"It meant a lot to them," said Gallenbeck, a substitute teacher for the Bartow County School System and a salesperson for Integrity Roofers. "In the letter he was thanking me for the letter I wrote him. In the letter he told me all about his family and how hard it was to be away from home. He just really appreciated somebody acknowledging that he needed a letter. It's something so simple, [that takes] what a 44-cent stamp?
"It means the world to them [that] somebody cares. It's just nice to know that somebody back home supports the soldiers. So many people don't. A lot of people don't write letters to soldiers or people don't acknowledge that there's a war going on. But for them, the idea that somebody from home or from America took 10 minutes to write a letter, I know they appreciate it."
Along with obtaining their addresses through relatives and friends, Gallenbeck also corresponds with military personnel -- the majority of whom are serving in Iraq and Afghanistan -- listed on websites, such as www.homefronthugs.com. Keeping with military regulations, her care packages are usually filled with travel-sized toiletries, a Bible, devotional items and newspaper articles from home. Half of the more than 100 servicemen that Gallenbeck has contacted respond with letters and gifts of military paraphernalia, such as baseball caps, T-shirts and lanyards.
While Gallenbeck describes her correspondence with servicemen as her passion, she admits she did not realize the need to acknowledge their sacrifice until a few years ago.
"To me, Iraq was another country," Gallenbeck said. "It was a far, far away land. I didn't even pay attention to what was going on in the world. Then when my neighbor down the street went to Iraq, it [made] a difference because it was closer to home. [He was] my second daughter's best friend's dad, so it was certainly a little bit closer to home.
"So I started sending letters and kind of got involved that way. Then when he got home he said, 'That meant so much, why don't you adopt more soldiers?' Then I got carried away with it. Then I really got passionate. They don't know how much they're appreciated because they're so far away from home. He kind of encouraged me to pursue it."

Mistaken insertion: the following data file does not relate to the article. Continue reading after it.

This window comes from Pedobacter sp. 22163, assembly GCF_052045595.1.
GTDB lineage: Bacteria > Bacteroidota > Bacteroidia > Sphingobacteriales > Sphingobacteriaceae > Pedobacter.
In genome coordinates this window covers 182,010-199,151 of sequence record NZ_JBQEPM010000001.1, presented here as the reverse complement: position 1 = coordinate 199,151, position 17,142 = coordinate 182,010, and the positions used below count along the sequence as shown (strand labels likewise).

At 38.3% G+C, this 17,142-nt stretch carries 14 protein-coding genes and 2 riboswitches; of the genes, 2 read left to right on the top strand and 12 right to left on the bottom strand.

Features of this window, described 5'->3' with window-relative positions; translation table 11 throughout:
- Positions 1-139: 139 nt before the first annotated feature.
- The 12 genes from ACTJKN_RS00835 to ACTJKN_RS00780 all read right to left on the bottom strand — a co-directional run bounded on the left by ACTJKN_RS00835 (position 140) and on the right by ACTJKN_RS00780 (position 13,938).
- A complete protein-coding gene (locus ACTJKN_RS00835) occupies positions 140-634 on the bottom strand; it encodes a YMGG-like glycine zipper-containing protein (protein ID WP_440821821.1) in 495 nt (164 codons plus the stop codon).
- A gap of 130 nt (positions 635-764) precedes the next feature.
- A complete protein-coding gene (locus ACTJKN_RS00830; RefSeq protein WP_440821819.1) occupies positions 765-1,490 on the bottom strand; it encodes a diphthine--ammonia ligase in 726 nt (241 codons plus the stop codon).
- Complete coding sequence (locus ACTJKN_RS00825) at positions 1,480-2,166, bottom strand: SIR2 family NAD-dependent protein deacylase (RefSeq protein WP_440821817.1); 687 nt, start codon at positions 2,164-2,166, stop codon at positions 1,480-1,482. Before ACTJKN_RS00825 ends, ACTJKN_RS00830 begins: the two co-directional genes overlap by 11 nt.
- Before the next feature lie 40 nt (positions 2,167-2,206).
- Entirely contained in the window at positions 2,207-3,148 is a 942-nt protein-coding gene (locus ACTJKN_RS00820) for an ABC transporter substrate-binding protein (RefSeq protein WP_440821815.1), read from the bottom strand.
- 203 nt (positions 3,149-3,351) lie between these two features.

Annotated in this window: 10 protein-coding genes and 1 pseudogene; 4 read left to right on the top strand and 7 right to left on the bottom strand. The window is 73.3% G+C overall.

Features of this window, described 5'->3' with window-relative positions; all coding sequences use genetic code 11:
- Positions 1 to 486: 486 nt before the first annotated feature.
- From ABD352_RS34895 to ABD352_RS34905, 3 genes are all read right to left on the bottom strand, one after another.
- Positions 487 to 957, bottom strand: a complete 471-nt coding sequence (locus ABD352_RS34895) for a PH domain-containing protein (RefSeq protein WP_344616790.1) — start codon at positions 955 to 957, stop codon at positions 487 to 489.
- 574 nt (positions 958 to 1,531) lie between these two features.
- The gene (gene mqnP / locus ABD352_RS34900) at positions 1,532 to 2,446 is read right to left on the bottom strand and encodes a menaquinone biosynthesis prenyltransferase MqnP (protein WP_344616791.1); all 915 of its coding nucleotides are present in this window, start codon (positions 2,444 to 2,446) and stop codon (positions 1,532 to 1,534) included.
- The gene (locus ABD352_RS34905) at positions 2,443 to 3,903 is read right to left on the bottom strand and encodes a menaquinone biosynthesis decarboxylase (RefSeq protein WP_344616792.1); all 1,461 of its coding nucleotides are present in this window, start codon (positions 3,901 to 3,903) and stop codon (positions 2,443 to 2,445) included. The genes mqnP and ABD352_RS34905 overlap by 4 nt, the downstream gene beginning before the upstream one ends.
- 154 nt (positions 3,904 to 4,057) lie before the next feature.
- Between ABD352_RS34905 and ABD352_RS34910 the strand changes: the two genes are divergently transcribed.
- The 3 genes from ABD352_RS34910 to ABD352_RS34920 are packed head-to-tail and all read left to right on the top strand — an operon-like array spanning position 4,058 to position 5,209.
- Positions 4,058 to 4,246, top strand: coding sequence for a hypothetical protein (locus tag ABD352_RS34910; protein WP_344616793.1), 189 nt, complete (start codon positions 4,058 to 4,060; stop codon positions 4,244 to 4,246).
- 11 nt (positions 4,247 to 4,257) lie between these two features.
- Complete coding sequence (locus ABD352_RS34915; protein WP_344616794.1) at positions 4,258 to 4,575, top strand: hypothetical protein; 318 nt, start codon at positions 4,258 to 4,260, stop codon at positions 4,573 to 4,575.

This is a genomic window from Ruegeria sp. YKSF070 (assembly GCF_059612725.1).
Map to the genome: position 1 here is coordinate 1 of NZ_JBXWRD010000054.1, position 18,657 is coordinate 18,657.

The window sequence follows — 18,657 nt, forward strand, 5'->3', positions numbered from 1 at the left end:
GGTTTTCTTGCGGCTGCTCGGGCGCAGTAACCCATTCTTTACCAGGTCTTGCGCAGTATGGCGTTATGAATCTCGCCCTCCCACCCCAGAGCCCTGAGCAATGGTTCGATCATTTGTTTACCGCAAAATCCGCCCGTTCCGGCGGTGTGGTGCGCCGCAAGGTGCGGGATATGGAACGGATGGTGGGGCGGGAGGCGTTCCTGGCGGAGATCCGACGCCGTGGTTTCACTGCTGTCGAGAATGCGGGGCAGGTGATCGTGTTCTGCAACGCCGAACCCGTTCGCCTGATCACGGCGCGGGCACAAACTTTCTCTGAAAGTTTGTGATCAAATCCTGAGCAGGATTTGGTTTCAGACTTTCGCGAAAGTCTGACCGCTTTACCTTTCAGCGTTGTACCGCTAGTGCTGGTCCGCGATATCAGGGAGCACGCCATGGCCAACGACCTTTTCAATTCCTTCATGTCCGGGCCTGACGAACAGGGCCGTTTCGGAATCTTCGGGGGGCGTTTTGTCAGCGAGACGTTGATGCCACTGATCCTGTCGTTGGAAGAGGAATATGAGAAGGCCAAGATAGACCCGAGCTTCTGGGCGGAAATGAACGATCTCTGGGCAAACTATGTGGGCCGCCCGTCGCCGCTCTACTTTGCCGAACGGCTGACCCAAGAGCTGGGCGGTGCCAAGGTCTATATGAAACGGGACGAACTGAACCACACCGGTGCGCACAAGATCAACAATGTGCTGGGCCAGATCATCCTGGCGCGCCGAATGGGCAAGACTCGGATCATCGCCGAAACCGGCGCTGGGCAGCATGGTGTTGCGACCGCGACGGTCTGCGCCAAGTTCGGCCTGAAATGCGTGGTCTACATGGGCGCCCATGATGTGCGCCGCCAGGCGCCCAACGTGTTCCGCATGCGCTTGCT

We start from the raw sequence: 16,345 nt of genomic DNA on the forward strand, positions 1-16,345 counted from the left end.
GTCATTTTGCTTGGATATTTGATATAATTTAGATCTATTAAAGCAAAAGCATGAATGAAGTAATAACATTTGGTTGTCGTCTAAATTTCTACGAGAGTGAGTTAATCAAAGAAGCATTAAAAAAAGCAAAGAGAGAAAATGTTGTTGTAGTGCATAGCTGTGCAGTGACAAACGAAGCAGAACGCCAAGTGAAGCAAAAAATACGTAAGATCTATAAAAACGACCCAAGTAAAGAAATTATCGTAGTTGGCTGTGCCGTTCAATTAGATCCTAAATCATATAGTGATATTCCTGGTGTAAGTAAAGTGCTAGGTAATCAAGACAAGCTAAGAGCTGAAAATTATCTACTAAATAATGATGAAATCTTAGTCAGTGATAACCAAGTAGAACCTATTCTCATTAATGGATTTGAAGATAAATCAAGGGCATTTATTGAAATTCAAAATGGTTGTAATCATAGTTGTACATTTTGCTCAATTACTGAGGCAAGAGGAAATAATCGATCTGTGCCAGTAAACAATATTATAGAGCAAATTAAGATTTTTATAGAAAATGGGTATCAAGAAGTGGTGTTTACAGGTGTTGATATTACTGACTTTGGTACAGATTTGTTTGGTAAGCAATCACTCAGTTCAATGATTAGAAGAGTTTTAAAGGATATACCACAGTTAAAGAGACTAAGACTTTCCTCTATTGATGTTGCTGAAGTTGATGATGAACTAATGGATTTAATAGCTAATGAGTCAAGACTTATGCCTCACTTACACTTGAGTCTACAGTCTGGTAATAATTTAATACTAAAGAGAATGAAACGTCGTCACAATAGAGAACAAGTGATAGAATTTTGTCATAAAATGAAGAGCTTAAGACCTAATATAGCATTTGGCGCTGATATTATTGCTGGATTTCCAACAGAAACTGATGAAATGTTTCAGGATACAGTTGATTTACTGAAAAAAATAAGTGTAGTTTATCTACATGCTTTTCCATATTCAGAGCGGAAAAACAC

For Anna Davis, Gallenbeck's support was greatly appreciated when her Marine husband, James, was stationed for two years at Tampa, Fla., and Twentynine Palms, Calif.
"She wrote him through e-mail and I think she may have written him a couple of letters," Davis said. "Me and her go to the same church so she was a big support to me because she was always asking me, 'Do [you] need any help with anything?' [She] asked me how I was doing. If I needed anything she was always there to help. That meant a lot because my family [except for my two sisters] lives about four hours away so just having her was a big help."
In addition to communicating with servicemen, Gallenbeck also has volunteered with United Service Organizations, visiting with military personnel at Hartsfield-Jackson Atlanta International Airport, and helped organize Northwest Christian Church's Military Christmas program, which has shipped care packages and cards for the past three years. In her spare time she also enjoys watching military air shows and she is penning a fiction book, "Samuel's Big Heart," that she hopes will be released in a year.
Through her support of the military, Gallenbeck hopes to inspire others to follow suit. She said she welcomes the opportunity to engage people in conversation that is sometimes sparked by her red, white and blue bracelet that reads "Support Your Troops." When relaying the story behind her jewelry item, she often asks the question, "Have you written a letter to a soldier this week?"